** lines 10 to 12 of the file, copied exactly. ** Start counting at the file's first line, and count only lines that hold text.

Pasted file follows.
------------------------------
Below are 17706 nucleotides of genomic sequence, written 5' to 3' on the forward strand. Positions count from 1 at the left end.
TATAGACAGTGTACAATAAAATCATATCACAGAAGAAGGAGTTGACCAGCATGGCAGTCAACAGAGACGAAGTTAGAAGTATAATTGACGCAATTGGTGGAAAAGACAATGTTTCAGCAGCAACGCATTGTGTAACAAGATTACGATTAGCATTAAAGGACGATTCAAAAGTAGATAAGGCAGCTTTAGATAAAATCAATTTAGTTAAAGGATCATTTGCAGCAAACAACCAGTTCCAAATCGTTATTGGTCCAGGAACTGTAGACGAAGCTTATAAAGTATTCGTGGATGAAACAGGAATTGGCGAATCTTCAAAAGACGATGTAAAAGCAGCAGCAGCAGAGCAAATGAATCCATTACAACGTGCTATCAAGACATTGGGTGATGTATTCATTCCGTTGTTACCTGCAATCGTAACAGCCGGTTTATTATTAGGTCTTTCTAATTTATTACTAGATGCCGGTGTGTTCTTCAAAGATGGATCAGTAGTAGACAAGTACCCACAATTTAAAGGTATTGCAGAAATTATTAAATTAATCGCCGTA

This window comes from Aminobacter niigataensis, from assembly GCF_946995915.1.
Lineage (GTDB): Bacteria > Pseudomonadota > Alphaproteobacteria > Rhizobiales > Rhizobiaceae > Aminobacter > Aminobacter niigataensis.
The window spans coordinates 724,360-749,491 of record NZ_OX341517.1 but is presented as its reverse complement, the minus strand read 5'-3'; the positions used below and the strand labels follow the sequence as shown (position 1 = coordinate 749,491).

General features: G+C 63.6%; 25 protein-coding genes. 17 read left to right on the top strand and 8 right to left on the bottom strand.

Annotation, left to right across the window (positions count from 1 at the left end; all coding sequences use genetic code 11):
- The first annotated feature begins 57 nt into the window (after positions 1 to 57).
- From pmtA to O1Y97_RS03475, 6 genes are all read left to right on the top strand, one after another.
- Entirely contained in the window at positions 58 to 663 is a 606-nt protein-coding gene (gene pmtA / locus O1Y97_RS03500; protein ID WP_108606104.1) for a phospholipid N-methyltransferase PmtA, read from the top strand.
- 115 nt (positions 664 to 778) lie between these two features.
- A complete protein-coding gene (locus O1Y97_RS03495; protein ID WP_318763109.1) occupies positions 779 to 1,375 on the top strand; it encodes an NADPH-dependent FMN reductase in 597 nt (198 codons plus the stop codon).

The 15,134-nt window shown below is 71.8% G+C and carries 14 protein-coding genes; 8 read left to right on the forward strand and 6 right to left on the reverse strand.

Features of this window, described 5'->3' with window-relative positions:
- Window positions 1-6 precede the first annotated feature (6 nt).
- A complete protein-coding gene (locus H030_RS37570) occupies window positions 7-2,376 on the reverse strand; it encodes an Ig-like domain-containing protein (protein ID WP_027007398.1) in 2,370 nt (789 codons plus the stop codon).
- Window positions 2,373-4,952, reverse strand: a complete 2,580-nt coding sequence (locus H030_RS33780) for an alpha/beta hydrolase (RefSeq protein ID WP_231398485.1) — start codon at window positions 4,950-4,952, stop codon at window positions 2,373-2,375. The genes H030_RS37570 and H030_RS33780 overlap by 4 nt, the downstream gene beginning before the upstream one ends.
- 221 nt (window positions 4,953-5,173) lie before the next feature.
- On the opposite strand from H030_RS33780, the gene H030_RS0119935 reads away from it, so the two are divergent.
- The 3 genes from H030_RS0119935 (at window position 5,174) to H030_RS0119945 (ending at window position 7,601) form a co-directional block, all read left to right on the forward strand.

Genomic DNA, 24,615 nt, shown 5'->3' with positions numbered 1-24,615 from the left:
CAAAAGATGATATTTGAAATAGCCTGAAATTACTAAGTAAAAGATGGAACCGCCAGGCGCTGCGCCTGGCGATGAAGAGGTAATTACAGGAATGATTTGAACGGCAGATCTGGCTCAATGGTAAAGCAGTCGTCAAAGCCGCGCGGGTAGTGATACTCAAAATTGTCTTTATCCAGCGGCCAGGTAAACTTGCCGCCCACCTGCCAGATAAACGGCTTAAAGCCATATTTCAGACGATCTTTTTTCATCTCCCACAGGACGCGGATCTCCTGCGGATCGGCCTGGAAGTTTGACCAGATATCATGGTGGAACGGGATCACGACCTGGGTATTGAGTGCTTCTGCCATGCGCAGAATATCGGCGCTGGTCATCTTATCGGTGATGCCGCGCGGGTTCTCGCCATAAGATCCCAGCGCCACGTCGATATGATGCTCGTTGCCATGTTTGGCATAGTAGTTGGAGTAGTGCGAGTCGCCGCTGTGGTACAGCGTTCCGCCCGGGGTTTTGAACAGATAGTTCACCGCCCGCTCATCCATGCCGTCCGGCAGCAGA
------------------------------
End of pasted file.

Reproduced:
- Entirely contained in the window at positions 58 to 663 is a 606-nt protein-coding gene (gene pmtA / locus O1Y97_RS03500; protein ID WP_108606104.1) for a phospholipid N-methyltransferase PmtA, read from the top strand.
- 115 nt (positions 664 to 778) lie between these two features.
- A complete protein-coding gene (locus O1Y97_RS03495; protein ID WP_318763109.1) occupies positions 779 to 1,375 on the top strand; it encodes an NADPH-dependent FMN reductase in 597 nt (198 codons plus the stop codon).